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Airen McClure Fine Arts Senior Thesis Project

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dc.contributor.author McClure, Airen
dc.date.accessioned 2017-09-14T15:58:18Z
dc.date.available 2017-09-14T15:58:18Z
dc.date.issued 2016
dc.identifier.uri http://hdl.handle.net/10066/19637
dc.description.abstract I’ve always carried dreams of what my body could be one day. Sometimes they scream from within me and shake me down to my bones, while other times they have been completely drowned out by other voices in my life. As children, many people dream of what their bodies will grow into. At times this dreaming is full of impatience, but it is still accompanied by the underlying comfort of inevitability. After all these years, my dreaming has not stopped but all guarantees of inevitability have vanished. This is the body I have. The only changes that can be made call for active effort and a painful amount of patience. But it is the things which cannot be changed that force me to close my eyes and avert my gaze, avoiding the sight of a body that both is and is not my own. Everyday I clothe myself in the knowledge that when people look at me their view is formed by the assumptions of a body I do not have. To protect ourselves against criticism and invalidation, many Trans people feel the need to perform very traditional, binary genders. Within this defense mechanism, Trans women are pressured to be purely feminine and Trans men purely masculine. I want to own every part of myself. I will play with the complex reality of my femininity rather than just sweeping it under the rug. I might not be able to look at my body, but I will not hide from who I am. Living in this honesty is not comprised of grandiose moments, but rather is built by private, simple acts of bodily ritual, such as binding my chest and painting my nails. The medium of etching feels particularly suited to me because the long, delicate, and organic process mirrors the steady evolution of my story. Each image slowly grows from one stage to the next as I progress through an exploration of my truth: looking back at the days before puberty, when my flat-chested body was still my own, at the times I tried to contort myself into what others wanted me to be, and at the days when I remembered how to live as myself. This is not a before and after, not a simple “Female to Male.” I am telling a story as complex, fluid, and intense as I am, full of raw and sometimes seemingly contradictory moments.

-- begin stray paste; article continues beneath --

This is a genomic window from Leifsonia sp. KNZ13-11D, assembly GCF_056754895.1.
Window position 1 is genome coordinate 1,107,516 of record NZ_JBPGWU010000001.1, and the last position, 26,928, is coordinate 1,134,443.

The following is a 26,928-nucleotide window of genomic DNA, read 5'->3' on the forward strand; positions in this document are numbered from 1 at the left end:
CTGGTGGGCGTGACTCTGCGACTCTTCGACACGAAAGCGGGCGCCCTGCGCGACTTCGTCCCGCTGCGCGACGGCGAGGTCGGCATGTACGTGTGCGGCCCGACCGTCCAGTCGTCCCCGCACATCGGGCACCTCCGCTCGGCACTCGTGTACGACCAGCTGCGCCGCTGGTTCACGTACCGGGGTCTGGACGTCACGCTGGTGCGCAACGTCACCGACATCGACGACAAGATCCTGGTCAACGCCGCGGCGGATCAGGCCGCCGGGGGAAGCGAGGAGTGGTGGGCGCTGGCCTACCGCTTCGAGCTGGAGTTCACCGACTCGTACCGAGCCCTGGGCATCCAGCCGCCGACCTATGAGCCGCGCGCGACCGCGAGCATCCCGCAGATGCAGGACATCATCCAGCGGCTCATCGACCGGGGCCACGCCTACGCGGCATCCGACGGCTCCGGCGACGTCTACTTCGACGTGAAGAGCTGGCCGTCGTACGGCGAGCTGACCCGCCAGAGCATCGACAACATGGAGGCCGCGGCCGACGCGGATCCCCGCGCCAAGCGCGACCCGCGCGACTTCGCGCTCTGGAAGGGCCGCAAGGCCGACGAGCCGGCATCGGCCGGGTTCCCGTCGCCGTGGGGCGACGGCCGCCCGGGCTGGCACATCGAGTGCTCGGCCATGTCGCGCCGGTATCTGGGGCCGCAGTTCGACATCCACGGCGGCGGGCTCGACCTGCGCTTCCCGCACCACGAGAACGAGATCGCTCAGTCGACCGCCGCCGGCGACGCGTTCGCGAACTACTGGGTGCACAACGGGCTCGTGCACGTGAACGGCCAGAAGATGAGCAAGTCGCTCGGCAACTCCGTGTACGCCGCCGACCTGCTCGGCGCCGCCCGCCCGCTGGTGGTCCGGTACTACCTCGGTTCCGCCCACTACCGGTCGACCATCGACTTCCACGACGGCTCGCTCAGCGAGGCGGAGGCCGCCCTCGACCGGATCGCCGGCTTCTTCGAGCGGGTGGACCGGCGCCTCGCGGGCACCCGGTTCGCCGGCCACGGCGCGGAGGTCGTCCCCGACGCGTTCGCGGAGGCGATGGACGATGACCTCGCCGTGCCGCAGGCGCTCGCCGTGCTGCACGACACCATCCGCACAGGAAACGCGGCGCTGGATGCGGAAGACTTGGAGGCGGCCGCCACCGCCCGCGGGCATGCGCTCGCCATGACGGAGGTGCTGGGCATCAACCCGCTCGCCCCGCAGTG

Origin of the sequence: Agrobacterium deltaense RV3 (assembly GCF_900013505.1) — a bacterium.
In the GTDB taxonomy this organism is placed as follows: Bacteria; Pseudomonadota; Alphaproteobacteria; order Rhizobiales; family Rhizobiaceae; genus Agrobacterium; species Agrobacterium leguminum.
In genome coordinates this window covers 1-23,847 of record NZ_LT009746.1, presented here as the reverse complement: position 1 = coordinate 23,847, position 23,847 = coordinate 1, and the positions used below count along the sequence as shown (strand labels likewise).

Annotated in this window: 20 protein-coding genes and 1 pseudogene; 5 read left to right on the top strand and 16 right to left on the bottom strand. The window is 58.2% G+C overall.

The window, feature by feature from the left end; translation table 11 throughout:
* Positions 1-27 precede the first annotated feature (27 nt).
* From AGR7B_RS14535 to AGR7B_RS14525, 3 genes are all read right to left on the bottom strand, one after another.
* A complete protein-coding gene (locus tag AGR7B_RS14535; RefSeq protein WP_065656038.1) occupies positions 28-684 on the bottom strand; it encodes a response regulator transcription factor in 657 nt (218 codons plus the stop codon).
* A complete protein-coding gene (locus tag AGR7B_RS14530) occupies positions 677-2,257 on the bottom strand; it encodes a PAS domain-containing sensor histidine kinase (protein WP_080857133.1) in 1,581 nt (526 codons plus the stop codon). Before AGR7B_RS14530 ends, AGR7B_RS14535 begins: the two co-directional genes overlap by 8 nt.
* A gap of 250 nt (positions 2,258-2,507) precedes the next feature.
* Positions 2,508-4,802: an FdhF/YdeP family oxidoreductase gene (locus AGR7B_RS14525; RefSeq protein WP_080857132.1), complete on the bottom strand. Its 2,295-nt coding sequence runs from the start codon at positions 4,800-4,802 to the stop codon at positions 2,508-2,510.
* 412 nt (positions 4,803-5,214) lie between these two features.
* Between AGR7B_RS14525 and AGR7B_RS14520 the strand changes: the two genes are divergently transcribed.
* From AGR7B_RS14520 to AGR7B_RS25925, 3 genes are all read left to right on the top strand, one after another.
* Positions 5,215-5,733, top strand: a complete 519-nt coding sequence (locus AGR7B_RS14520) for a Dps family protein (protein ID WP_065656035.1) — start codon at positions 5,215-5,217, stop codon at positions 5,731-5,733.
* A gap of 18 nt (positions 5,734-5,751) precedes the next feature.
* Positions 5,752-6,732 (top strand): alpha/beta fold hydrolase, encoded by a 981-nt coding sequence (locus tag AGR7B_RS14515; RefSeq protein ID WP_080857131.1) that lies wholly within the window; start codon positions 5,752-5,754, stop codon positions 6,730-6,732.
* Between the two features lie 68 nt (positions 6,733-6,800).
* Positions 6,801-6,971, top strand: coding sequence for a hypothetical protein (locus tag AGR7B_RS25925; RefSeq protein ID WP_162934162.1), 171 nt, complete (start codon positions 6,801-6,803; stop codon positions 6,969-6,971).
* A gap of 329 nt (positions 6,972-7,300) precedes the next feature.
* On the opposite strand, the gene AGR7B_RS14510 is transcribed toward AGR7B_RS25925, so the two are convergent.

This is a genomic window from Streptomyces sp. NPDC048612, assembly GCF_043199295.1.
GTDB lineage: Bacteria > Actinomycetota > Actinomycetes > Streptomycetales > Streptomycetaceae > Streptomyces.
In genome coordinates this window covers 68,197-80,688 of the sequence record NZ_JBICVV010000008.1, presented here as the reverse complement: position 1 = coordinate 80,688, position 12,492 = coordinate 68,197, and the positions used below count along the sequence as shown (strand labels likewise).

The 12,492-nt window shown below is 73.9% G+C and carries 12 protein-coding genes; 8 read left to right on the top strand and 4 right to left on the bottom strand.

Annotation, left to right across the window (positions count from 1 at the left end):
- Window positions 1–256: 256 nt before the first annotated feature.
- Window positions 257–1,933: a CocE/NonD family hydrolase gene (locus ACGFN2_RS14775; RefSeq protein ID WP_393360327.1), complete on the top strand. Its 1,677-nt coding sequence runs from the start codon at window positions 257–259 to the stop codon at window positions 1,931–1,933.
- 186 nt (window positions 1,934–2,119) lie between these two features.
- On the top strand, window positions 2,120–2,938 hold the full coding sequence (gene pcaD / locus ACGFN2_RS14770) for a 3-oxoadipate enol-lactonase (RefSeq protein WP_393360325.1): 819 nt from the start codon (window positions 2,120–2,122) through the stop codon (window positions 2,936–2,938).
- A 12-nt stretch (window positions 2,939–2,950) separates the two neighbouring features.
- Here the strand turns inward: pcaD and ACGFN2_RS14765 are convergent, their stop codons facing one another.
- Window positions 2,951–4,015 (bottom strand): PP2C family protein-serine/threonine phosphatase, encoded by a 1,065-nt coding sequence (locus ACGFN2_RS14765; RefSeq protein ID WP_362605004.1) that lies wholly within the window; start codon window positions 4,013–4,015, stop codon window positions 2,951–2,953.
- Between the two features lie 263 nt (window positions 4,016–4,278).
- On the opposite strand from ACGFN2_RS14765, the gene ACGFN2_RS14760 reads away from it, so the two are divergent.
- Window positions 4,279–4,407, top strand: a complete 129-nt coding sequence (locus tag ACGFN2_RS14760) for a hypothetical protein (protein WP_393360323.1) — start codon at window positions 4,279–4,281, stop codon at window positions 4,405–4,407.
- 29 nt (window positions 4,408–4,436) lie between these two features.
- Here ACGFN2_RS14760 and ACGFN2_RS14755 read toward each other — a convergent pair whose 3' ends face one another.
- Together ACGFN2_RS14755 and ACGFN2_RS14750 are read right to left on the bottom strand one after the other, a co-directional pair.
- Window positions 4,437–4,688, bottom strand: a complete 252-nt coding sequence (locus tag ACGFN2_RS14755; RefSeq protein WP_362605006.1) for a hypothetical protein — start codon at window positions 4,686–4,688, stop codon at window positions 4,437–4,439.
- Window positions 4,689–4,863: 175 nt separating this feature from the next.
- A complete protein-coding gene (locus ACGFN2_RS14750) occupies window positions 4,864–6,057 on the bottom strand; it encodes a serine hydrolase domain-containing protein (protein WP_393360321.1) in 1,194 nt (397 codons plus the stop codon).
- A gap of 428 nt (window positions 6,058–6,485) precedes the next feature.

dc.description.sponsorship Haverford College. Department of Fine Art
dc.rights.uri http://creativecommons.org/licenses/by-nc/4.0/
dc.title Airen McClure Fine Arts Senior Thesis Project
dc.type Thesis
dc.rights.access Dark Archive
dc.type.dcmi StillImage
dc.subject.aat prints (visual works)


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